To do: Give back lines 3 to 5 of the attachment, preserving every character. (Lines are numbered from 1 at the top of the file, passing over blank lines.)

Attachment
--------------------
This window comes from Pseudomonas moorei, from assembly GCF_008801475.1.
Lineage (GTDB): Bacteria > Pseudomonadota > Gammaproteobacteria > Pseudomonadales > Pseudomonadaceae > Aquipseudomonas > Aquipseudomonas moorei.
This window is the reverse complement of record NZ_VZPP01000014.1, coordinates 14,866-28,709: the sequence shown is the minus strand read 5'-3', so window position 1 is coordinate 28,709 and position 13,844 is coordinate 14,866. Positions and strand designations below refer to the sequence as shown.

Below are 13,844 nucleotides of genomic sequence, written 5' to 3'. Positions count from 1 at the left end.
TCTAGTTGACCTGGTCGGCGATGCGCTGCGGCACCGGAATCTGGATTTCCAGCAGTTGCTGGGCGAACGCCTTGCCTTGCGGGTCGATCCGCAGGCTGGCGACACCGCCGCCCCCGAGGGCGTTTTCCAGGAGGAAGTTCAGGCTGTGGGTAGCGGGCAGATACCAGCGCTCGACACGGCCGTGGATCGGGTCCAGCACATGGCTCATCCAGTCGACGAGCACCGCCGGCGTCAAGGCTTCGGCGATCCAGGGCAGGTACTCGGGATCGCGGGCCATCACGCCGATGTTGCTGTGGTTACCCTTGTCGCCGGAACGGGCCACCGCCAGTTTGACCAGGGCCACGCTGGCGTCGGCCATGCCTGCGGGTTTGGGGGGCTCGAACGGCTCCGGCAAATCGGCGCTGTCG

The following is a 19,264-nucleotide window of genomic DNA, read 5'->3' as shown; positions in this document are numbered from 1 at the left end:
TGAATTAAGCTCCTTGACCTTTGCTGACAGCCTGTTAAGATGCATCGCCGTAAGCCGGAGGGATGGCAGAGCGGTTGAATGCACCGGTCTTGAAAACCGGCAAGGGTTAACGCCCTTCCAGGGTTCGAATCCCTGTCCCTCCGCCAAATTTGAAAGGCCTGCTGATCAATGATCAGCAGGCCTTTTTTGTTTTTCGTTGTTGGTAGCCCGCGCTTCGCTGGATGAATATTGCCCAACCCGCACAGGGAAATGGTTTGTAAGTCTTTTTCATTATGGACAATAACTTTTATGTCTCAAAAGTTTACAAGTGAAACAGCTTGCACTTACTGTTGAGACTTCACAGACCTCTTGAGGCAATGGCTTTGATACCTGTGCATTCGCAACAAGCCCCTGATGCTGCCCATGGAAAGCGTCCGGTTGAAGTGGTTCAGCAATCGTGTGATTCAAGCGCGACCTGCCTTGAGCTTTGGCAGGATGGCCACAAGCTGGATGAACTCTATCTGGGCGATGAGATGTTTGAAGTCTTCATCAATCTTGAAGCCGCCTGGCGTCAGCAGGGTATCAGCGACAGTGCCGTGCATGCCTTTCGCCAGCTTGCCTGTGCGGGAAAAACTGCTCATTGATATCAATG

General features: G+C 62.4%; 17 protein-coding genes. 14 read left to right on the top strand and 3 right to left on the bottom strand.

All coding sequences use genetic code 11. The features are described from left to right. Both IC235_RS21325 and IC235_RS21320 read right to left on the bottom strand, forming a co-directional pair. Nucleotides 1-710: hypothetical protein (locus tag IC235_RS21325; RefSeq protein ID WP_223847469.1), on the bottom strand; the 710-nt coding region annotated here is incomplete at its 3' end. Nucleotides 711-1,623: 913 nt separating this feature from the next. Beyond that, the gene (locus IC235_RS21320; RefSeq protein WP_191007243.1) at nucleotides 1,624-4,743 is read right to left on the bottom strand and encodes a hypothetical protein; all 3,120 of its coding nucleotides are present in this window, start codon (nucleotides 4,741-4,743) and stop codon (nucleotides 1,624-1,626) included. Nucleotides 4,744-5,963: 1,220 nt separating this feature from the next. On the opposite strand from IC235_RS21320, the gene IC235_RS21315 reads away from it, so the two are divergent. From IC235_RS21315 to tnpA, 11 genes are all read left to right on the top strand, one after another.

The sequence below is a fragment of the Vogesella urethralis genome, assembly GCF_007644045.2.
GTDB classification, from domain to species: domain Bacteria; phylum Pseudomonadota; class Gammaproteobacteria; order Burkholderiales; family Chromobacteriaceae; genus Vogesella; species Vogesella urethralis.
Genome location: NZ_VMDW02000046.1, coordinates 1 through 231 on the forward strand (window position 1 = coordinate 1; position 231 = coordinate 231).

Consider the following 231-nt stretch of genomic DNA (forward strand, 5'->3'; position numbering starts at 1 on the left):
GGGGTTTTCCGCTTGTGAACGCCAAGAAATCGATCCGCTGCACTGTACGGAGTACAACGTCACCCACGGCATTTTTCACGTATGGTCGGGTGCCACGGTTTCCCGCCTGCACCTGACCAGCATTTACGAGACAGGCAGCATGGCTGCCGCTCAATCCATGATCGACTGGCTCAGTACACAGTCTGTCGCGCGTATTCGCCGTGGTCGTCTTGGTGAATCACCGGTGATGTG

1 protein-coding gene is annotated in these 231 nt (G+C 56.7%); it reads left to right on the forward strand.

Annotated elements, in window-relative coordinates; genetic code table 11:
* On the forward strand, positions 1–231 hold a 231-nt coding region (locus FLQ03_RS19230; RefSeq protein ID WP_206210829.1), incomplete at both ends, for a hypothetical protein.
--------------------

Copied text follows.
This window is the reverse complement of record NZ_VZPP01000014.1, coordinates 14,866-28,709: the sequence shown is the minus strand read 5'-3', so window position 1 is coordinate 28,709 and position 13,844 is coordinate 14,866. Positions and strand designations below refer to the sequence as shown.

Below are 13,844 nucleotides of genomic sequence, written 5' to 3'. Positions count from 1 at the left end.
TCTAGTTGACCTGGTCGGCGATGCGCTGCGGCACCGGAATCTGGATTTCCAGCAGTTGCTGGGCGAACGCCTTGCCTTGCGGGTCGATCCGCAGGCTGGCGACACCGCCGCCCCCGAGGGCGTTTTCCAGGAGGAAGTTCAGGCTGTGGGTAGCGGGCAGATACCAGCGCTCGACACGGCCGTGGATCGGGTCCAGCACATGGCTCATCCAGTCGACGAGCACCGCCGGCGTCAAGGCTTCGGCGATCCAGGGCAGGTACTCGGGATCGCGGGCCATCACGCCGATGTTGCTGTGGTTACCCTTGTCGCCGGAACGGGCCACCGCCAGTTTGACCAGGGCCACGCTGGCGTCGGCCATGCCTGCGGGTTTGGGGGGCTCGAACGGCTCCGGCAAATCGGCGCTGTCG